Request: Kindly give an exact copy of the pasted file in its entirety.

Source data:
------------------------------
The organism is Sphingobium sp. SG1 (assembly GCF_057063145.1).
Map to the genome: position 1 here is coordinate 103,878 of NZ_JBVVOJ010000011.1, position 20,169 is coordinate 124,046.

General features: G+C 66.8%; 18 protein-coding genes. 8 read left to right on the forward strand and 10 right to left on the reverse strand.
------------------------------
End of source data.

The organism is Sphingobium sp. SG1 (assembly GCF_057063145.1).
Map to the genome: position 1 here is coordinate 103,878 of NZ_JBVVOJ010000011.1, position 20,169 is coordinate 124,046.

General features: G+C 66.8%; 18 protein-coding genes. 8 read left to right on the forward strand and 10 right to left on the reverse strand.